In the kind of student model mentioned, the concept of mastery figures: defined on a collection of (constructable) test items from which individual tests will be randomly selected. Does this mastery, the score that would be obtained of the individual were to answer all items in the item set, 'really exist'? The question answers itself: No. Should 'mastery' really exist in order to build a theory using this concept? No. The concept is instrumental only. The process involved, from the perspective of the individual student, is a binomial process. Each of the items selected into the test might be one he masters, or not. As far as this student is concerned, the selection of items from the item set is strictly random. [If the set consists of subsets, consider only a particular subset]. Does the binomial process really exist? Not in the view of the constructor of the test. Surely in the view of the individual student. Anybody doubting this will lose money betting on it's non-existence.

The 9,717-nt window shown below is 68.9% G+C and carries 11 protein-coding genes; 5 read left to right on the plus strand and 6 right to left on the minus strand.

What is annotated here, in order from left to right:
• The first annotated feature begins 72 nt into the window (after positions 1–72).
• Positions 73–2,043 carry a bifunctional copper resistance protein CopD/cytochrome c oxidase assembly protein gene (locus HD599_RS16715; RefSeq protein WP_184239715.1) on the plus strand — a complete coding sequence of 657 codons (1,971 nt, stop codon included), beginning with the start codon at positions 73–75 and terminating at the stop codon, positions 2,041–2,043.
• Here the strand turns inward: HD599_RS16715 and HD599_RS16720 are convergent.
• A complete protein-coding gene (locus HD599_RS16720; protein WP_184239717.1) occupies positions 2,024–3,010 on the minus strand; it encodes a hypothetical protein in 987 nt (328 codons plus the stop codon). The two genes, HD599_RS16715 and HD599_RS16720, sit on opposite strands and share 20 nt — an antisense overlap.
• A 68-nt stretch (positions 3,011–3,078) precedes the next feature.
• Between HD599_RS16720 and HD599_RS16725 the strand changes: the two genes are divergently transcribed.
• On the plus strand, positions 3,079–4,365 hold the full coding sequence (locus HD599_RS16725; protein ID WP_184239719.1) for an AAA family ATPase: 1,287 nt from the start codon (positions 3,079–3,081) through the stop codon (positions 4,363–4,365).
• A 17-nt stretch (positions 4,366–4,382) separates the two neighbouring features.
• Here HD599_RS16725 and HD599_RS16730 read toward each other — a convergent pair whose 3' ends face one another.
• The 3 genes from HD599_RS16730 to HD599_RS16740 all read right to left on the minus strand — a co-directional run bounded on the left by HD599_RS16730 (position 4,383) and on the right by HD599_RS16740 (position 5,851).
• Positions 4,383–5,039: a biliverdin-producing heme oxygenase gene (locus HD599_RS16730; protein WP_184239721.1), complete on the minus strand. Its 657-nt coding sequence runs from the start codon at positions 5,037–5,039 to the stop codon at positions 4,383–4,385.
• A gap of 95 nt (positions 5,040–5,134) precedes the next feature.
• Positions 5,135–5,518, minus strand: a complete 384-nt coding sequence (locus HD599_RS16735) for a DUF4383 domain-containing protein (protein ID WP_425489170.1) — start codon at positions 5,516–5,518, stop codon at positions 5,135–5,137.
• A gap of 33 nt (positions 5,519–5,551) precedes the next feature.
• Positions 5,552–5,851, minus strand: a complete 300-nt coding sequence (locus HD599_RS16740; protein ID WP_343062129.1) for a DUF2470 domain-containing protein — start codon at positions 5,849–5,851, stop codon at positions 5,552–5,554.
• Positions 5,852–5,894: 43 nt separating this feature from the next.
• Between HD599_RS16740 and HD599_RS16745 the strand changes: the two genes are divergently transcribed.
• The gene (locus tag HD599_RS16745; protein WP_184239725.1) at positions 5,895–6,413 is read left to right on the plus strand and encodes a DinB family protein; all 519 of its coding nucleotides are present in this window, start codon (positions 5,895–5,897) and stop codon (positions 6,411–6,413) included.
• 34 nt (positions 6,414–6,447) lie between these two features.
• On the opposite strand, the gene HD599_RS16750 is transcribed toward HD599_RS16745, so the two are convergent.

My annotations on the following paragraphs of chapter 6 will reflect my special interests in the design of individual test items and in the binomial process confronting the student preparing for educational assessments.
Denny Borsboom (2003). Conceptual issues in psychological measurement. Dissertation University of Amsterdam.
Denny Borsboom (2005). Measuring the mind. Conceptual issues in contemporary psychometrics. Cambridge University Press.
Denny Borsboom and Gideon J. Mellenbergh (2004). Why psychometrics is not pathological. Theory & Psychology, 14, 105-120. pdf Download